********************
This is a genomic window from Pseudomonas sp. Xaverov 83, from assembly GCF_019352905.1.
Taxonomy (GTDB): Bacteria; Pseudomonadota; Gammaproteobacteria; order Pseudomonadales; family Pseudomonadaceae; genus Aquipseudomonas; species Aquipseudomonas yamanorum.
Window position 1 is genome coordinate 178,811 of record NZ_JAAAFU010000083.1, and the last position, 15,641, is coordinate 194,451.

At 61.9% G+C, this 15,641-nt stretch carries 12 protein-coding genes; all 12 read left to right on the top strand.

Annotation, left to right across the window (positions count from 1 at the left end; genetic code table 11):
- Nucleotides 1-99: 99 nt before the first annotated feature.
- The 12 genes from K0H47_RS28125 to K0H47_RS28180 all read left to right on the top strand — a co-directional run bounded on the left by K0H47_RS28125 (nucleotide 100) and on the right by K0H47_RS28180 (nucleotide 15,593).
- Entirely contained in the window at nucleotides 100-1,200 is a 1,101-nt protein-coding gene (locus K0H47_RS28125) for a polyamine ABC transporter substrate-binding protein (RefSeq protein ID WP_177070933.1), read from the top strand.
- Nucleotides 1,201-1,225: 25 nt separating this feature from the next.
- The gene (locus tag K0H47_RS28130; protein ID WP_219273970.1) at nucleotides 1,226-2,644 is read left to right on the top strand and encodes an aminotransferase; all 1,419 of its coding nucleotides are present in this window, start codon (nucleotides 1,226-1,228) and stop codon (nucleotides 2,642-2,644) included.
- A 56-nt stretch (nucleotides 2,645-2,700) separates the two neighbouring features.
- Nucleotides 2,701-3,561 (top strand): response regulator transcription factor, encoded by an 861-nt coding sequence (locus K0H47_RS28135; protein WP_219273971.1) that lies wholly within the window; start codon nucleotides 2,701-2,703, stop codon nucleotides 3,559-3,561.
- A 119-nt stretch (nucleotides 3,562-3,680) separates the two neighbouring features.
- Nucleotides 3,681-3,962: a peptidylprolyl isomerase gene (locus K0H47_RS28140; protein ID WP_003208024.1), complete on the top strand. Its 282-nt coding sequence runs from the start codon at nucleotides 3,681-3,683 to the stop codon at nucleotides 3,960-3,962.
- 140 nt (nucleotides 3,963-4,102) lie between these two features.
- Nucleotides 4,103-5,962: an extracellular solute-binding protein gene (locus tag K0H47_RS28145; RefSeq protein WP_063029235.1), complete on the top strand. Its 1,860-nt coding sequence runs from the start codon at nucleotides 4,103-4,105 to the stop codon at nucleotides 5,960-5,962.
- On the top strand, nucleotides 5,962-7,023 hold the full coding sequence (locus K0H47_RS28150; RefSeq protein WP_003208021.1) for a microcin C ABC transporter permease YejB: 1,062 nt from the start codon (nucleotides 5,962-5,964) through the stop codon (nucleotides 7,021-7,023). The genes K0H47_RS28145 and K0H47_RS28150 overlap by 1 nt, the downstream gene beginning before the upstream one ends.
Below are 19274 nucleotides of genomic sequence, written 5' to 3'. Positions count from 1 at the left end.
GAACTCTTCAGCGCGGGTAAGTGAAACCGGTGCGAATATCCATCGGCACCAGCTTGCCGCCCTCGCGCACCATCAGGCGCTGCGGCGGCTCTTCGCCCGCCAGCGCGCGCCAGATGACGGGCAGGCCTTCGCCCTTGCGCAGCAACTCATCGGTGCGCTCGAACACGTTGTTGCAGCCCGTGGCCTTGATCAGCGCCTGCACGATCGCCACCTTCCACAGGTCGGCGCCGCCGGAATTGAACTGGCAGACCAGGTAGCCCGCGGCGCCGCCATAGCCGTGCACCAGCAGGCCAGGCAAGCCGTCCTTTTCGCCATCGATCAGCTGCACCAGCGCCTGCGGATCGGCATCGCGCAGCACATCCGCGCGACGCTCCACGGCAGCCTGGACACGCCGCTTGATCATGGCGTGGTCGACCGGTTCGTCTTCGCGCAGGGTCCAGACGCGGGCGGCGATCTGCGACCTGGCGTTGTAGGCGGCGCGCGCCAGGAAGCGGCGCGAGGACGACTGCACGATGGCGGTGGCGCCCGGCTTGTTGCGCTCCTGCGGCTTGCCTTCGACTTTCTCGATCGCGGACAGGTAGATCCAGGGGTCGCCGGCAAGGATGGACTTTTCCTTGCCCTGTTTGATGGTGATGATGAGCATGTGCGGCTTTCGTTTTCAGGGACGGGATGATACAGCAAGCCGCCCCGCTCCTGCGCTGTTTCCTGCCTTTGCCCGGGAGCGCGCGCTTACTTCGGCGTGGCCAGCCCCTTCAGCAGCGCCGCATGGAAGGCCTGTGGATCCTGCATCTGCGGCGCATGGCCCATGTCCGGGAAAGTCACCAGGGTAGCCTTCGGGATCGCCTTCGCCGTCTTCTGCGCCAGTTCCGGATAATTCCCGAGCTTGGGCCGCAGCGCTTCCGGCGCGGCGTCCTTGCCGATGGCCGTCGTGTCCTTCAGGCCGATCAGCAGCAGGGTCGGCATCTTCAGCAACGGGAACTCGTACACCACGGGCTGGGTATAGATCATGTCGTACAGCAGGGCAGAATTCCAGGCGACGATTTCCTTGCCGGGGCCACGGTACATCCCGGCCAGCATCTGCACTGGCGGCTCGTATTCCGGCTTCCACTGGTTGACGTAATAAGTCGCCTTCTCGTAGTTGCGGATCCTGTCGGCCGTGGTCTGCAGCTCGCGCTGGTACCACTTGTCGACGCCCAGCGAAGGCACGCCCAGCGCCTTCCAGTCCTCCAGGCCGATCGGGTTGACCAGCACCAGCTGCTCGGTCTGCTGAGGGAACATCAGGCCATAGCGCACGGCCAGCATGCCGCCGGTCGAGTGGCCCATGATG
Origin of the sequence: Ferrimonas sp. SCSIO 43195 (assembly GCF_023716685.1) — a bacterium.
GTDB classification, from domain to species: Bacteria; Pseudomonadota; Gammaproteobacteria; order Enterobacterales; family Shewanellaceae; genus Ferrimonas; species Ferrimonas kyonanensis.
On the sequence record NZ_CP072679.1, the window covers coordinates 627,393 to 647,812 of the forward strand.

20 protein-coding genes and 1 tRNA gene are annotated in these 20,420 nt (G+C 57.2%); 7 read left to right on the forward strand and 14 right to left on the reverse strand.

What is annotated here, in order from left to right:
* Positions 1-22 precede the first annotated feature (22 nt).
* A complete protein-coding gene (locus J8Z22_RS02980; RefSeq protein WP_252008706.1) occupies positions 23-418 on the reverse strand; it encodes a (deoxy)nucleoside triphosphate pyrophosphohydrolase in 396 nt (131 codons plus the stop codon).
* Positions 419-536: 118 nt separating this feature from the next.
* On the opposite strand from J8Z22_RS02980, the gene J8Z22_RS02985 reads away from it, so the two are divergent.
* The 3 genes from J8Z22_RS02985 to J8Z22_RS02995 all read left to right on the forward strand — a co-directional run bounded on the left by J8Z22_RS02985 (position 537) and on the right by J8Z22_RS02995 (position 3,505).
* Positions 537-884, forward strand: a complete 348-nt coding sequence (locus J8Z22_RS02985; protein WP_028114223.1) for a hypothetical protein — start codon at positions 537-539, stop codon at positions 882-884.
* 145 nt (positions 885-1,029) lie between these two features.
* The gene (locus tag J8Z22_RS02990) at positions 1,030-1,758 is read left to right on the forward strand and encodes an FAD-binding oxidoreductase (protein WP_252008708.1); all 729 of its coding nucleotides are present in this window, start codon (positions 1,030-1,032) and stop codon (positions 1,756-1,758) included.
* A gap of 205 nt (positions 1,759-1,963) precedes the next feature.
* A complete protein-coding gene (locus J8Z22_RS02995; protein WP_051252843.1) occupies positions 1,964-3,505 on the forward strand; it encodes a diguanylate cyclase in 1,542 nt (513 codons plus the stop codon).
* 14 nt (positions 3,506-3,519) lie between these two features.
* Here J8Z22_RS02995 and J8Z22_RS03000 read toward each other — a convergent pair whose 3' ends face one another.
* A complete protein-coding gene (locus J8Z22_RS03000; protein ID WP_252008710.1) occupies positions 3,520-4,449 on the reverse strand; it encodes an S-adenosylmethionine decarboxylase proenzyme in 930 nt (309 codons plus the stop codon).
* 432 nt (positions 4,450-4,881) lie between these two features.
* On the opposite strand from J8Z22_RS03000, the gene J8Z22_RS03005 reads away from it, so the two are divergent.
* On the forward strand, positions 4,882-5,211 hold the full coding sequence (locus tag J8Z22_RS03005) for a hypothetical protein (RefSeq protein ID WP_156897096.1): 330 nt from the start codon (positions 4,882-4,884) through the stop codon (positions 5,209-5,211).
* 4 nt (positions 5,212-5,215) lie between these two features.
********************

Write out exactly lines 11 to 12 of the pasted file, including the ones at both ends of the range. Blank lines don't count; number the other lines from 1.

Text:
- A 56-nt stretch (nucleotides 2,645-2,700) separates the two neighbouring features.
- Nucleotides 2,701-3,561 (top strand): response regulator transcription factor, encoded by an 861-nt coding sequence (locus K0H47_RS28135; protein WP_219273971.1) that lies wholly within the window; start codon nucleotides 2,701-2,703, stop codon nucleotides 3,559-3,561.